Guidebooks tend to promote parts of cities that are already well known: A guidebook for Paris will steer visitors to the usual monuments such as the Eiffel Tower, The Louvre, and The Arc de Triumphe. Vancouver guidebooks invariably have sections on Gastown, Granville Island, Stanley Park and UBC. However, there are plenty of areas in any city that are largely unknown to visitors. Here are a few interesting off-the-beaten-path places in and around Vancouver:
Nanaimo and Hastings: This scruffy part of East Vancouver features very busy produce stores, a wide variety of small restaurants/delis such as Laksa King (Malaysian), Ugo and Joe’s (Italian) and a mishmash of other small retail and service stores. The hipsters are moving in too, and we can expect some interesting new additions to the street in coming years.
The Fraser River in Delta: Vancouver’s oceonfront has been opened up to the public in many locations, but the Fraser River has been largely ignored until recently. One particularly pleasant stretch is from the town of Ladner–a good starting point is the Stir Cafe–, out west to the edges of the Fraser Delta. A bike is the perfect way to explore this stretch–you pedal past small marinas, houseboat communities, marine supply yards, as well as a smattering of houses. The built environment slowly gives way to a very quiet wetland– a birder’s paradise–with distant views out over the Georgia Straight.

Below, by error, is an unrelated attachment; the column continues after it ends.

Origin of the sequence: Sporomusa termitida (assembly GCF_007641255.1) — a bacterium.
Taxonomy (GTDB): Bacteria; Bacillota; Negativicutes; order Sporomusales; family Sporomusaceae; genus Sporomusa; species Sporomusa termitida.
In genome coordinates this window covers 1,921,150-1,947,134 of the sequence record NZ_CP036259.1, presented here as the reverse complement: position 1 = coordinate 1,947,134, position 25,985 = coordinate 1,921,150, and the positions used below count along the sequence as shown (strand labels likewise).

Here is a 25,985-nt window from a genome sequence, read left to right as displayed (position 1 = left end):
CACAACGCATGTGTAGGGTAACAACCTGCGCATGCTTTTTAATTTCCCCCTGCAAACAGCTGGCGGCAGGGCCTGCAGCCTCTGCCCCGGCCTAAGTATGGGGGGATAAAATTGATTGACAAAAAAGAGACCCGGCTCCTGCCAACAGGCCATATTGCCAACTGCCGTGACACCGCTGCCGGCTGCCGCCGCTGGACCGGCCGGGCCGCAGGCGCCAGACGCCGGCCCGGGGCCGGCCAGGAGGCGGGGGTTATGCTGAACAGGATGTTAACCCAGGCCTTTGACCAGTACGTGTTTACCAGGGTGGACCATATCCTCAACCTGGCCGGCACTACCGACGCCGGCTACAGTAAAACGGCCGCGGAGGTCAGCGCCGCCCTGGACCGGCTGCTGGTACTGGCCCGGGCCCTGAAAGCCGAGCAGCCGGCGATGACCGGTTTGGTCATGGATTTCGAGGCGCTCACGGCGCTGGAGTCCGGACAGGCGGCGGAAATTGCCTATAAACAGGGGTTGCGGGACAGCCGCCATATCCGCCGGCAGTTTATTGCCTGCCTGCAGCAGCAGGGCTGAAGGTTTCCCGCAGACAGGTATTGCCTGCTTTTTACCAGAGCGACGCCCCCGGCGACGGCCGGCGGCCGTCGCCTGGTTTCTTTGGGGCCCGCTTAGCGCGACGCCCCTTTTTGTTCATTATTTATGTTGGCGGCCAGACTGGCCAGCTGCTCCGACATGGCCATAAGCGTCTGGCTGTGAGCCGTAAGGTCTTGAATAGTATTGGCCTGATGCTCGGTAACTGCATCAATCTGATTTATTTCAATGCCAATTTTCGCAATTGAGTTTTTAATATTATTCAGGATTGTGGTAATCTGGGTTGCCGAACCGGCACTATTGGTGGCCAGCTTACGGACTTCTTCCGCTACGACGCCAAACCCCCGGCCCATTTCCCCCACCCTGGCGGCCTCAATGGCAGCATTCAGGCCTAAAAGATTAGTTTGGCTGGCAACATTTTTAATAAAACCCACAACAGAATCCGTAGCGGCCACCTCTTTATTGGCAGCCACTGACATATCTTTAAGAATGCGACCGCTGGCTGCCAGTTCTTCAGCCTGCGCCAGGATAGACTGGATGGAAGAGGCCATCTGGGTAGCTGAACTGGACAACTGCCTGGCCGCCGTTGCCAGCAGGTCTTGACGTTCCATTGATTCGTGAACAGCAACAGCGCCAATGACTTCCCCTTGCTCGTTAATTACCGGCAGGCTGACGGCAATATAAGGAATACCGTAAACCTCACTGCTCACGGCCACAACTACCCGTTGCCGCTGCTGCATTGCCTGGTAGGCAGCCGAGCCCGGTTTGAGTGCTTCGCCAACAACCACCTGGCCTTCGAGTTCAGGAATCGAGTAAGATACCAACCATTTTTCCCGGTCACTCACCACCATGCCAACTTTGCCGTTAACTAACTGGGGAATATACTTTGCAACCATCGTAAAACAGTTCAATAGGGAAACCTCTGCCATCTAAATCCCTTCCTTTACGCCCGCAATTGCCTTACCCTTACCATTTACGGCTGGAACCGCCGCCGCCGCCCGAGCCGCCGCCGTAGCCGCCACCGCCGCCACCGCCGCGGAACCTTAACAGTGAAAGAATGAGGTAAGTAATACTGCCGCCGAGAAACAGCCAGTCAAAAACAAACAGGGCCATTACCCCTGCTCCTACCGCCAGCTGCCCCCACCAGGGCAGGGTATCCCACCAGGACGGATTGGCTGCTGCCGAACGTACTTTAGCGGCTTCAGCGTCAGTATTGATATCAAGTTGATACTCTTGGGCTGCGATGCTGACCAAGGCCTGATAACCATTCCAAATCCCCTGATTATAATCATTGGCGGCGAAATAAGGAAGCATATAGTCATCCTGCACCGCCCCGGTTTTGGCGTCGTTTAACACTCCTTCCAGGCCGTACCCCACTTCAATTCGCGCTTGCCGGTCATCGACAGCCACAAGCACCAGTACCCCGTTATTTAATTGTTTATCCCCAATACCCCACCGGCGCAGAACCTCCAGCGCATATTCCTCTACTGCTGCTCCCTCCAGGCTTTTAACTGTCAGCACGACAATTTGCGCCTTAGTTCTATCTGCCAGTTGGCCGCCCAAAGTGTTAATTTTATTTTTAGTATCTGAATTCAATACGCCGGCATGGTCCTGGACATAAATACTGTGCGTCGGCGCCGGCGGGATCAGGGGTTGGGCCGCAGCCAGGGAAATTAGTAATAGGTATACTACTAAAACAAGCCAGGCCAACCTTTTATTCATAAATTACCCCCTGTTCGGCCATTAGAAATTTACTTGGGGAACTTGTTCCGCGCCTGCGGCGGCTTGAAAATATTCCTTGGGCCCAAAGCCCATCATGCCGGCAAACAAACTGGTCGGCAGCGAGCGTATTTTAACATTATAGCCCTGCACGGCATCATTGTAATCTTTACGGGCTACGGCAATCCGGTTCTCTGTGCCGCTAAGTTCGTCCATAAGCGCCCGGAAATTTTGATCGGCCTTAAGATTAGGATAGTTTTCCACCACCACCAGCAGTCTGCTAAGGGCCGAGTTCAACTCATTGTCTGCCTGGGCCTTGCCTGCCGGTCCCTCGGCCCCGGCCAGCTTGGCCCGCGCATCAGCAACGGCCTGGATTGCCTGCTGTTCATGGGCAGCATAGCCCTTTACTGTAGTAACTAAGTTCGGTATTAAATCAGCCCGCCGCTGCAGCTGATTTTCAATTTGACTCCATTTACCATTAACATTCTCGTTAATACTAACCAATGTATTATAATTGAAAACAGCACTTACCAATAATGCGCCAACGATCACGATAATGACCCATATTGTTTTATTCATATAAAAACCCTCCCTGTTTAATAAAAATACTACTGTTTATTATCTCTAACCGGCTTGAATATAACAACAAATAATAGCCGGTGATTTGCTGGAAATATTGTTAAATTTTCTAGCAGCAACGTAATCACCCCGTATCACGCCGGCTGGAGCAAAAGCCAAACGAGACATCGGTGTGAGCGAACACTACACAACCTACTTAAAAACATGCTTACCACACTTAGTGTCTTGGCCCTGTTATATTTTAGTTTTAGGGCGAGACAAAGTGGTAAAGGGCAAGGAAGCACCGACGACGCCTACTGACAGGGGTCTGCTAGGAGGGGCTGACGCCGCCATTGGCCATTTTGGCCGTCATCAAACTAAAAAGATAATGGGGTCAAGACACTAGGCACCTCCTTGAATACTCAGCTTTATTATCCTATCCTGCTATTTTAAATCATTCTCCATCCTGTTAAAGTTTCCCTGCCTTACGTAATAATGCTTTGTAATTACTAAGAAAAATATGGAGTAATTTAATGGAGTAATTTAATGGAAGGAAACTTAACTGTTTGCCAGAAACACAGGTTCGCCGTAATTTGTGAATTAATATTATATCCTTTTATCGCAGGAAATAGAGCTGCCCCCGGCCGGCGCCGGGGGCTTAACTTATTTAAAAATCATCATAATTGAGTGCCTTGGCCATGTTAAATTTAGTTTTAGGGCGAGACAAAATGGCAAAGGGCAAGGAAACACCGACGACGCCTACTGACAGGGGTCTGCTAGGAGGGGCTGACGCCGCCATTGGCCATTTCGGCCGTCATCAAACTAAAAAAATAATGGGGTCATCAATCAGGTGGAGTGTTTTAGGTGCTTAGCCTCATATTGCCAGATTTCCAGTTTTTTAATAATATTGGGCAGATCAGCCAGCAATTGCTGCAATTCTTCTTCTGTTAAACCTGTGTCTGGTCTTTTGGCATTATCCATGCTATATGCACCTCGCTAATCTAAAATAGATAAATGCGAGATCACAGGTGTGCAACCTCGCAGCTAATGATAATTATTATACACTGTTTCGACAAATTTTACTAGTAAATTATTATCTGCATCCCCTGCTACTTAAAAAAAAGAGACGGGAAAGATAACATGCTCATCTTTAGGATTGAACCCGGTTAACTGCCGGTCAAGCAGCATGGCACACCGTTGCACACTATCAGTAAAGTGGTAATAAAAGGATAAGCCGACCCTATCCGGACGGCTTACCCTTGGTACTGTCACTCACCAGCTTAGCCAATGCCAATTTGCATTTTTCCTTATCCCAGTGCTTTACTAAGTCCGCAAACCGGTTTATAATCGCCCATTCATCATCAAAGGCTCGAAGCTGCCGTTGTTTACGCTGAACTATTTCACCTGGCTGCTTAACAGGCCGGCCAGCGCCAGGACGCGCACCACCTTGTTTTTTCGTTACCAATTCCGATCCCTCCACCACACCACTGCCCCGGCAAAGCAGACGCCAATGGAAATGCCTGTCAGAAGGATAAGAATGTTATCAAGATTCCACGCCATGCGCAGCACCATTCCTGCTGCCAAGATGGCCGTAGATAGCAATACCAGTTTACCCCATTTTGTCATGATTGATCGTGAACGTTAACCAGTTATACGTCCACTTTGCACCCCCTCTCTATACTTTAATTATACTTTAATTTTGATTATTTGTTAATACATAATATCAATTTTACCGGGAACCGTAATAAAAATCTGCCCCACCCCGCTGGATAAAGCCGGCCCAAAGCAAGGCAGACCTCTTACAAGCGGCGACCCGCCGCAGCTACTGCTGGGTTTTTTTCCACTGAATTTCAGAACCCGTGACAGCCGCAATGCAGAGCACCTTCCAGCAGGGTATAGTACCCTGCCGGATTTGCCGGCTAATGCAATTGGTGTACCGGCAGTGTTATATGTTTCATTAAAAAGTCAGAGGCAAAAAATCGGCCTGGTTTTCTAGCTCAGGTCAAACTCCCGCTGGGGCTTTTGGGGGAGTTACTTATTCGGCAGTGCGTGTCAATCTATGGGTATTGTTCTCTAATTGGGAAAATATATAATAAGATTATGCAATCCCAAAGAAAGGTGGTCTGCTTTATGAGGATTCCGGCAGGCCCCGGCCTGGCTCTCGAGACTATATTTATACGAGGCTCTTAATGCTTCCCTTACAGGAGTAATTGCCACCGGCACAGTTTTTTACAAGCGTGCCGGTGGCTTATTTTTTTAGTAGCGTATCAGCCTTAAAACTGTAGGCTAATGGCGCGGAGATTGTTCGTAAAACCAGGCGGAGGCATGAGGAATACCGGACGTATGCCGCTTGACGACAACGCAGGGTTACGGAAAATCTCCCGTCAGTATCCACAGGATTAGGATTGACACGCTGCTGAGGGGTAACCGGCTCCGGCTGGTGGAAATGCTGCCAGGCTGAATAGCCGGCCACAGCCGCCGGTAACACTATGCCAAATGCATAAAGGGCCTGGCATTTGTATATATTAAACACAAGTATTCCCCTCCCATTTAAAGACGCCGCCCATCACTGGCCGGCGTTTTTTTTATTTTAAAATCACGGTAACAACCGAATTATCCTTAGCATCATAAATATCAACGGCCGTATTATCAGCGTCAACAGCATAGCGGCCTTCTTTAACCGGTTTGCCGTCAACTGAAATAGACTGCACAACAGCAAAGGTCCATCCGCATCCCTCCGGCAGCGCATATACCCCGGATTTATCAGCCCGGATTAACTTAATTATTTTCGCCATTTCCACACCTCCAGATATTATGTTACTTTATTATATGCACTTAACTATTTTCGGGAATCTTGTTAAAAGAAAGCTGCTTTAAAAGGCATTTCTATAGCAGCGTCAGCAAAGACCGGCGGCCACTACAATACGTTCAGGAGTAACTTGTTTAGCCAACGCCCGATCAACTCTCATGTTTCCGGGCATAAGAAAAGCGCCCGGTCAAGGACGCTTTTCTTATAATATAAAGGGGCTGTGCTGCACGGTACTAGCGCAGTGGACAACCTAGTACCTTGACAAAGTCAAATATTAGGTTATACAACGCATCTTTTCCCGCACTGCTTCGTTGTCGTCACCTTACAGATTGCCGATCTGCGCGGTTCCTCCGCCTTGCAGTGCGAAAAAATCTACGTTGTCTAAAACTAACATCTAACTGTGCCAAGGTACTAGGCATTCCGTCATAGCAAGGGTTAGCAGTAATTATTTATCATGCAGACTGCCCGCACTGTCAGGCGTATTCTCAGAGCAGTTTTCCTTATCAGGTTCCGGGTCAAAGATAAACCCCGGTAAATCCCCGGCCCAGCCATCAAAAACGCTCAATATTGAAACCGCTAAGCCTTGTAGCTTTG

Fraser and Kingsway: Who would have guessed that this area of dollar stores and fluorescent-lit Pho restaurants could also host, in one short block, Les Faux Bourgoise French restaurant, a cafe which looks like it has been populated with extras from Portlandia, and a gluten-free bakery that makes a pretty mean wheat-free cinnamon bun.
Aberdeen Mall in Richmond: Malls are normally associated with bland mediocrity and chain stores, however, this Richmond landmark is a pleasant surprise. It feels a bit like Singapore, as most of the patrons are Asian and the signage is almost all in Chinese. The architecture–by local starchitect Bing Thom no less– is graceful and curving, and the interior is bathed in natural light. And even the public washrooms are a spectacular design statement.